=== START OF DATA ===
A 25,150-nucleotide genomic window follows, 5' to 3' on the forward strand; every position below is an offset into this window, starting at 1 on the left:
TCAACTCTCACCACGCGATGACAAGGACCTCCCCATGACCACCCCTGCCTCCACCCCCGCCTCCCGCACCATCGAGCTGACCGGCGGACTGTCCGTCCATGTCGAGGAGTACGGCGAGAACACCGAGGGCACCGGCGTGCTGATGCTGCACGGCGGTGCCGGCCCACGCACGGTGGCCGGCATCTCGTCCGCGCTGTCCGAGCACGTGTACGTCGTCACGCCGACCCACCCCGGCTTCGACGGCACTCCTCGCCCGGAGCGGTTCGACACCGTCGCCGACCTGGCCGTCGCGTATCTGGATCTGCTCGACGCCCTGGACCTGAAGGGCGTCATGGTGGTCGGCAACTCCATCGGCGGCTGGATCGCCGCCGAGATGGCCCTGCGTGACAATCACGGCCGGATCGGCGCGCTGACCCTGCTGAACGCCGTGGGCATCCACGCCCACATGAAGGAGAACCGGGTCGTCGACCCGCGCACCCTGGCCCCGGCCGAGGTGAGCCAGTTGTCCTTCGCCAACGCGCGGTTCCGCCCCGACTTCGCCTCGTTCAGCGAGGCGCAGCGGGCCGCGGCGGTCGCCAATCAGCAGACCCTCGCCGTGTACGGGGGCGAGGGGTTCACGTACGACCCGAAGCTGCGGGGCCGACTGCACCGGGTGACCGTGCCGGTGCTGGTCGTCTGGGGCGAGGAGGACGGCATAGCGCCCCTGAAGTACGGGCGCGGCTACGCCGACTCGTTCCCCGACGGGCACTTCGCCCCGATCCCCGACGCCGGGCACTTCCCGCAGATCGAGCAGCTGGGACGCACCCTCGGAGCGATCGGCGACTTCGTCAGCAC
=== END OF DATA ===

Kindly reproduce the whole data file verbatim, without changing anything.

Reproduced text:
A 25,150-nucleotide genomic window follows, 5' to 3' on the forward strand; every position below is an offset into this window, starting at 1 on the left:
TCAACTCTCACCACGCGATGACAAGGACCTCCCCATGACCACCCCTGCCTCCACCCCCGCCTCCCGCACCATCGAGCTGACCGGCGGACTGTCCGTCCATGTCGAGGAGTACGGCGAGAACACCGAGGGCACCGGCGTGCTGATGCTGCACGGCGGTGCCGGCCCACGCACGGTGGCCGGCATCTCGTCCGCGCTGTCCGAGCACGTGTACGTCGTCACGCCGACCCACCCCGGCTTCGACGGCACTCCTCGCCCGGAGCGGTTCGACACCGTCGCCGACCTGGCCGTCGCGTATCTGGATCTGCTCGACGCCCTGGACCTGAAGGGCGTCATGGTGGTCGGCAACTCCATCGGCGGCTGGATCGCCGCCGAGATGGCCCTGCGTGACAATCACGGCCGGATCGGCGCGCTGACCCTGCTGAACGCCGTGGGCATCCACGCCCACATGAAGGAGAACCGGGTCGTCGACCCGCGCACCCTGGCCCCGGCCGAGGTGAGCCAGTTGTCCTTCGCCAACGCGCGGTTCCGCCCCGACTTCGCCTCGTTCAGCGAGGCGCAGCGGGCCGCGGCGGTCGCCAATCAGCAGACCCTCGCCGTGTACGGGGGCGAGGGGTTCACGTACGACCCGAAGCTGCGGGGCCGACTGCACCGGGTGACCGTGCCGGTGCTGGTCGTCTGGGGCGAGGAGGACGGCATAGCGCCCCTGAAGTACGGGCGCGGCTACGCCGACTCGTTCCCCGACGGGCACTTCGCCCCGATCCCCGACGCCGGGCACTTCCCGCAGATCGAGCAGCTGGGACGCACCCTCGGAGCGATCGGCGACTTCGTCAGCAC